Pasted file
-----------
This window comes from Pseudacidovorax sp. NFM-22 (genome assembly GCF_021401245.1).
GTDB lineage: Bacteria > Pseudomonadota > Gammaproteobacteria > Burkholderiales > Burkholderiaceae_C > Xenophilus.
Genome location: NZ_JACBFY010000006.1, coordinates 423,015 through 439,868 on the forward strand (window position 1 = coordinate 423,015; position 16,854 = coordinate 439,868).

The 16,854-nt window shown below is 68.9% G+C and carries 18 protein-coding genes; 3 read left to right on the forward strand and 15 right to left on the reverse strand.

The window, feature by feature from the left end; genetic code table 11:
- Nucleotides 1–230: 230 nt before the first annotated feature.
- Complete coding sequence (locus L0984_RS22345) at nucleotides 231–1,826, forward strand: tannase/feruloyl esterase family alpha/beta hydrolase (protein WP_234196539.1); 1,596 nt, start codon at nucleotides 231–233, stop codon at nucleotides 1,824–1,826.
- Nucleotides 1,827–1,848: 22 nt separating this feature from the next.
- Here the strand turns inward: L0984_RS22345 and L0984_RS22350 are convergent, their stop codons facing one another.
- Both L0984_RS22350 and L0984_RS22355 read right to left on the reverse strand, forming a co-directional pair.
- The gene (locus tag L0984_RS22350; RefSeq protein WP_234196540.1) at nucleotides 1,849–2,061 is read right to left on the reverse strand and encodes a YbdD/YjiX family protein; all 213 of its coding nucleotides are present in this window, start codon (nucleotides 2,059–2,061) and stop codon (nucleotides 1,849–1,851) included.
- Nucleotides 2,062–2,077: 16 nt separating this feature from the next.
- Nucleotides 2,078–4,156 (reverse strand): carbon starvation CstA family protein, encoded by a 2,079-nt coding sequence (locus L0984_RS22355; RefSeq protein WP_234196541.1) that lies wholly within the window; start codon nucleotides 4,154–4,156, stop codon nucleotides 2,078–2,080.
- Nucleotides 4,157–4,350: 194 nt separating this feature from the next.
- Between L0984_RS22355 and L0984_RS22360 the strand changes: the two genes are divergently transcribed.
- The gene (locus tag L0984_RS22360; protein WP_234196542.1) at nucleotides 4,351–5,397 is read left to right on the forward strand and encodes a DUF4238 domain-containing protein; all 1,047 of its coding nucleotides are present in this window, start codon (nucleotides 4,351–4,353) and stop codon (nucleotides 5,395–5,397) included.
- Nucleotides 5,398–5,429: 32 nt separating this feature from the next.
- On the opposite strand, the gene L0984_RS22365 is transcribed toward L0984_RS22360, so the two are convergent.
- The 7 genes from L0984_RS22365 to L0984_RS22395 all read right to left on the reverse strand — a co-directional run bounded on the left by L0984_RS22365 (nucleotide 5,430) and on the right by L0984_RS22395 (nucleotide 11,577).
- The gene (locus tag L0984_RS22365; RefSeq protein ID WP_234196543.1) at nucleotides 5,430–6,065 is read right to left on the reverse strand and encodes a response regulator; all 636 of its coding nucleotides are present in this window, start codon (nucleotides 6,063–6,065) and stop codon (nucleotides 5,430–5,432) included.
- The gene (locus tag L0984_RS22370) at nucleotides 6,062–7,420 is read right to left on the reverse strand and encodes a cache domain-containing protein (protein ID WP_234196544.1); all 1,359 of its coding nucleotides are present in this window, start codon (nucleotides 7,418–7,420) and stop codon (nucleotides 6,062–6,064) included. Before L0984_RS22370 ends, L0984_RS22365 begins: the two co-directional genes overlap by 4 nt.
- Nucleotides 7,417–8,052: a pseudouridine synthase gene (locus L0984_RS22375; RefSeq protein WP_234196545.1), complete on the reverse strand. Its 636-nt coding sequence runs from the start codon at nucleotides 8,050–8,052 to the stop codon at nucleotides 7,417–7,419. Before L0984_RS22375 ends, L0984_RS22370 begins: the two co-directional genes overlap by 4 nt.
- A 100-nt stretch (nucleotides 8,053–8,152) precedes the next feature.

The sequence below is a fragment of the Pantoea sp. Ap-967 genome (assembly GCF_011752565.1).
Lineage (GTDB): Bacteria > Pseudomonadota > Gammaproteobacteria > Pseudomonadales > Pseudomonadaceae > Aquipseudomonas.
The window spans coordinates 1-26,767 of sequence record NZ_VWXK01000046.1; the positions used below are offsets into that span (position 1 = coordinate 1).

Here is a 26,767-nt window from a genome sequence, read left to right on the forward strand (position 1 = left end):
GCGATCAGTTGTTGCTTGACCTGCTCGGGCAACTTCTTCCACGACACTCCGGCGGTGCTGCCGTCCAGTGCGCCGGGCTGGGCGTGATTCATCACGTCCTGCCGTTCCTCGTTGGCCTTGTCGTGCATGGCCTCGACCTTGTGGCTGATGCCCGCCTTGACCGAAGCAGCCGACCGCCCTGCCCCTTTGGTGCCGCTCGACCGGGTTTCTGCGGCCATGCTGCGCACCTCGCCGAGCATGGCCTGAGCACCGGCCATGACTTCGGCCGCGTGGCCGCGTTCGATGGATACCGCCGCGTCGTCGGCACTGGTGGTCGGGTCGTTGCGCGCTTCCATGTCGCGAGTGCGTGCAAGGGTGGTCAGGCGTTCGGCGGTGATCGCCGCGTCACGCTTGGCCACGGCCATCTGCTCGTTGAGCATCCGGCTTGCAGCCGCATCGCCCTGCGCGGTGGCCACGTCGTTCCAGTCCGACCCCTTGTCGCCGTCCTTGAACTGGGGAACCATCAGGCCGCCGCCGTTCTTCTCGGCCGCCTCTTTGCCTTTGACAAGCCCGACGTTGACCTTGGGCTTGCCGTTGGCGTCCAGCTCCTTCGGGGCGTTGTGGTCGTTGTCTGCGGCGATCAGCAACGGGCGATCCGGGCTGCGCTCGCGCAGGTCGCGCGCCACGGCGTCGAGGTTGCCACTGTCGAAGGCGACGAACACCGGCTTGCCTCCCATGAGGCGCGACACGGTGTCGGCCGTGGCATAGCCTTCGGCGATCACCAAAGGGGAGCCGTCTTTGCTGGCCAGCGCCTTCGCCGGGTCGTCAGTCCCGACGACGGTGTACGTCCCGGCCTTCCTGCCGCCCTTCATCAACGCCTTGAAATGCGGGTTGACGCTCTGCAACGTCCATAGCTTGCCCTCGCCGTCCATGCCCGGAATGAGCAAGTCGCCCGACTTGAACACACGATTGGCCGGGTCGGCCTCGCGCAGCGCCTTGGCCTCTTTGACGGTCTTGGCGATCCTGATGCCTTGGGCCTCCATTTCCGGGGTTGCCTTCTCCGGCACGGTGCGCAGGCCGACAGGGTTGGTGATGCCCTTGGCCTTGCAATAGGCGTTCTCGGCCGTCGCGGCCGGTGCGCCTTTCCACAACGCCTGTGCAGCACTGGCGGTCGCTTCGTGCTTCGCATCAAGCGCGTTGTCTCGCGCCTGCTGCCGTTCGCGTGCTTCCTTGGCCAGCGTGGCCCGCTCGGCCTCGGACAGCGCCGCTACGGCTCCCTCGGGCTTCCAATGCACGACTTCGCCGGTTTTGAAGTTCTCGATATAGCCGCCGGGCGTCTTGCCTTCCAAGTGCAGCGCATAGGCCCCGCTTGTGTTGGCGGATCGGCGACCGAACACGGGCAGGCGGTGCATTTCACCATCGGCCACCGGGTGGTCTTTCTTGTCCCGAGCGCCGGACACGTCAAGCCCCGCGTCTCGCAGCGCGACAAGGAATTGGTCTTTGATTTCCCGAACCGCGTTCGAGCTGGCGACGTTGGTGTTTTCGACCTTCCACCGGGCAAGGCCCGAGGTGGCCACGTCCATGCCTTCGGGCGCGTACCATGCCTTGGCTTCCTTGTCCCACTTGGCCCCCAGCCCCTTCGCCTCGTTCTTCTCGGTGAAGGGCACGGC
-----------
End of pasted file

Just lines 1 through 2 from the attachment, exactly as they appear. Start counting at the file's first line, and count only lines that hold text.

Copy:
This window comes from Pseudacidovorax sp. NFM-22 (genome assembly GCF_021401245.1).
GTDB lineage: Bacteria > Pseudomonadota > Gammaproteobacteria > Burkholderiales > Burkholderiaceae_C > Xenophilus.